It was permission to work from home. It was a cause of global uncertainty and inconvenience. It was stats. It was small talk. It was a trending hashtag. It was memes. It was an excuse to buy new books and call old friends.
Last week, as it did for so many others, COVID-19 took away my day-to-day freedoms. This week, on Monday at 3:20 am AEST, it took away my dad, who passed away alone in a Chicago hospital within less than 48 hours of being admitted.
I’m writing this because I can’t write a eulogy.
Other than a couple of Facebook posts from compassionate family friends, my dad’s death – and life – will largely be forgotten – rolled in with the thousands of other coronavirus victims who now exist as little more than line graphs splashed across screens around the world.
But here’s what I won’t forget:
Dying in a global pandemic is an inhumane way to pass away.
My dad was far from perfect, but no one deserves the indignity of dying alone.
On my first panicked call with him in the hospital, I asked outrightly if he was scared, he chuckled and sighed and said: “yeah, a little.” He told me at least four times that he was alone and said “people in spacesuits” had to bring him the phone.
He couldn’t have a priest give a blessing. But he answered all my family’s questions and thanked us each for calling. It wasn’t much, but apparently, that was enough.
Deathbeds bring out the best in people.
My last two conversations with him were the best I’d had in years. At Christmas, I had to remind him who I was. Having spent the past two decades in the vicious grip of alcoholism, he’d said and done and not done a lot of things that created distance between himself and others who knew him.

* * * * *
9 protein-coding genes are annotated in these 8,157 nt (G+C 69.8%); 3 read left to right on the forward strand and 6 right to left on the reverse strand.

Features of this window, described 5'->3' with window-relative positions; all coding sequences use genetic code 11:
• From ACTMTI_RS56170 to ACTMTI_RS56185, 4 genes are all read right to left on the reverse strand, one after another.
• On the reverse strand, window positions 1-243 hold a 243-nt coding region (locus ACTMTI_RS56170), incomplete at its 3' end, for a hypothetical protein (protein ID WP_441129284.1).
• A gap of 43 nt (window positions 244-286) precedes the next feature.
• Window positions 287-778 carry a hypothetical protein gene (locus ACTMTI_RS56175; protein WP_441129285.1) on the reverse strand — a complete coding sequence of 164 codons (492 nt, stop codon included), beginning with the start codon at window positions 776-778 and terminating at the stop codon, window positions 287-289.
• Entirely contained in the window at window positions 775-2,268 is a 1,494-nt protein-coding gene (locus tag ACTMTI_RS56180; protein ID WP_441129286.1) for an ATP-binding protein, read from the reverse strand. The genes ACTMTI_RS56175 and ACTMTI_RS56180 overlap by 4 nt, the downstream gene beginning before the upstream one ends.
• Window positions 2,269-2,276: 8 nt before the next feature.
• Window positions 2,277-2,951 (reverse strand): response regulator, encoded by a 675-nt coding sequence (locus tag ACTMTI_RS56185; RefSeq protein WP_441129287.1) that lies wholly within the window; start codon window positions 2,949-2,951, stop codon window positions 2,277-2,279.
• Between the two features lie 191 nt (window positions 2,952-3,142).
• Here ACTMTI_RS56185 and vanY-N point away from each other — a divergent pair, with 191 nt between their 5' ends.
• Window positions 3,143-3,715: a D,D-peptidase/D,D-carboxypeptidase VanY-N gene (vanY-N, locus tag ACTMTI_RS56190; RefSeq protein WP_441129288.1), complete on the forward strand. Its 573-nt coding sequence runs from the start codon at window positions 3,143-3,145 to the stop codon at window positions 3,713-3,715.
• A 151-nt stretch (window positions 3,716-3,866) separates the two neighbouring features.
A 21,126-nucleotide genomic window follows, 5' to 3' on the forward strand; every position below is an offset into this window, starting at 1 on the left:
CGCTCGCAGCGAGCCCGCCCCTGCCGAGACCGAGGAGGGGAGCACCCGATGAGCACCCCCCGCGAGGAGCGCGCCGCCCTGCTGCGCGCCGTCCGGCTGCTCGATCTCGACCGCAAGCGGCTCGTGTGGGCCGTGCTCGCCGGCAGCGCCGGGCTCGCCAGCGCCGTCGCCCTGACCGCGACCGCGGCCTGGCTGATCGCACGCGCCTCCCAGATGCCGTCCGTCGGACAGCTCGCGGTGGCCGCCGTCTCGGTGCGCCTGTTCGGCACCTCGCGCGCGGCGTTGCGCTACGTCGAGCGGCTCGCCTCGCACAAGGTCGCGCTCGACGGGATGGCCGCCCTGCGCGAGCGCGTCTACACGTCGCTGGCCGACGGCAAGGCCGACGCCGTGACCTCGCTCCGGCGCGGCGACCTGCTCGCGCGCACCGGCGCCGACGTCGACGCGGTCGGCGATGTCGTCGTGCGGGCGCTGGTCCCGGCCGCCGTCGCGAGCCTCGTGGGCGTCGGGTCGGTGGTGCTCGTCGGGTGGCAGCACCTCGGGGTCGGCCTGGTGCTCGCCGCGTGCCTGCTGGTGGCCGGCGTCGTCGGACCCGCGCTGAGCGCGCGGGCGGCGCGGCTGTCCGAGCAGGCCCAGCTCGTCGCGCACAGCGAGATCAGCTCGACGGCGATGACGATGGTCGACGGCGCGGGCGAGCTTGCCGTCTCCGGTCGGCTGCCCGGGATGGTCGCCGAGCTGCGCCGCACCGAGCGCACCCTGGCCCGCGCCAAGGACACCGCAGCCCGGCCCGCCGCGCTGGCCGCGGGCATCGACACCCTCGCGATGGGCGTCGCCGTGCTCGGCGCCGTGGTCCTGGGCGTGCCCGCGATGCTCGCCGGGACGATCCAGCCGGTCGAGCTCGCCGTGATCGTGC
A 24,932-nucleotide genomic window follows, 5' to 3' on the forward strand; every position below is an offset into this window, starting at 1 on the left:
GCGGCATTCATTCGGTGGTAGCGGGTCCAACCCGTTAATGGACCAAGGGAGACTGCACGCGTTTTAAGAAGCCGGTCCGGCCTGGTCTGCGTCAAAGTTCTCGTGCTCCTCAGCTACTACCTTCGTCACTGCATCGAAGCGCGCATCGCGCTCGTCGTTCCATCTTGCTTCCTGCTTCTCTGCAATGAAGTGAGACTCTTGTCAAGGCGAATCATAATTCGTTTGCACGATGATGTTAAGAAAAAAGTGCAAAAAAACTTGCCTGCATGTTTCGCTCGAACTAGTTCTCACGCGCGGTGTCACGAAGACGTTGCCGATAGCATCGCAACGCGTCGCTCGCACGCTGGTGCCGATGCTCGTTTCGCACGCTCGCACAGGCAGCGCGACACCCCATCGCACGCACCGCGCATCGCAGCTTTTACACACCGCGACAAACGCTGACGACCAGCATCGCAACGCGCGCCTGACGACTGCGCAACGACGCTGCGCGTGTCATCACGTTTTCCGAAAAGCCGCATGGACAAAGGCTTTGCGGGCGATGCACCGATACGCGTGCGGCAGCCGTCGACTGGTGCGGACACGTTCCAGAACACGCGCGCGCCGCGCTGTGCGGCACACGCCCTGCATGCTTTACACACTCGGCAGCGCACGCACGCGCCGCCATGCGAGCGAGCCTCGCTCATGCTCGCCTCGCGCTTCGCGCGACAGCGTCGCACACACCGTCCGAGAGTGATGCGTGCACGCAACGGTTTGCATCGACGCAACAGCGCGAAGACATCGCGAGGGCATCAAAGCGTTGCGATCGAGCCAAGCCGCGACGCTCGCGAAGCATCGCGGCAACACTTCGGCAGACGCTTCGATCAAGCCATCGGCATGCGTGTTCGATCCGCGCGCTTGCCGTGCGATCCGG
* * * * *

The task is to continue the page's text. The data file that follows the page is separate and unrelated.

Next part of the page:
But this week, when diagnosed with an even more gripping illness, Dad told the nurse to give his ventilator to “someone who deserves it more”.
That’s the Jon Danno I want the world to remember.
Making death arrangements over Zoom is awkward.
So is getting virtual hugs. Teaching your teary mum how to unmute herself is endearing. 2020 is weird.
Isolation is a shared experience.
And time zones are irrelevant. Ironically, I’ve never felt more loved or less alone than I have this week.
Whether you’ve lost your father or just your everyday freedom, COVID-19 is impacting all of us in ways we can’t comprehend. I mourn for those out of work. The people who’ve lost jobs and small businesses and work VISAs.
I mourn for those having to work – and rework – their routines, letting their bosses into their bedrooms and lounge rooms, wishing there were mute buttons for dogs and children. Parents, I applaud you.
Kindness makes me cry more than sadness.
I can’t explain it. It just does. I tear up at nice text messages and full-on lost my shit when my friend Olivia showed up at my door with flowers and six different kinds of hummus (my own addiction).
She even gave me a hug, which in an era where those are off-limits, has never felt more comforting.
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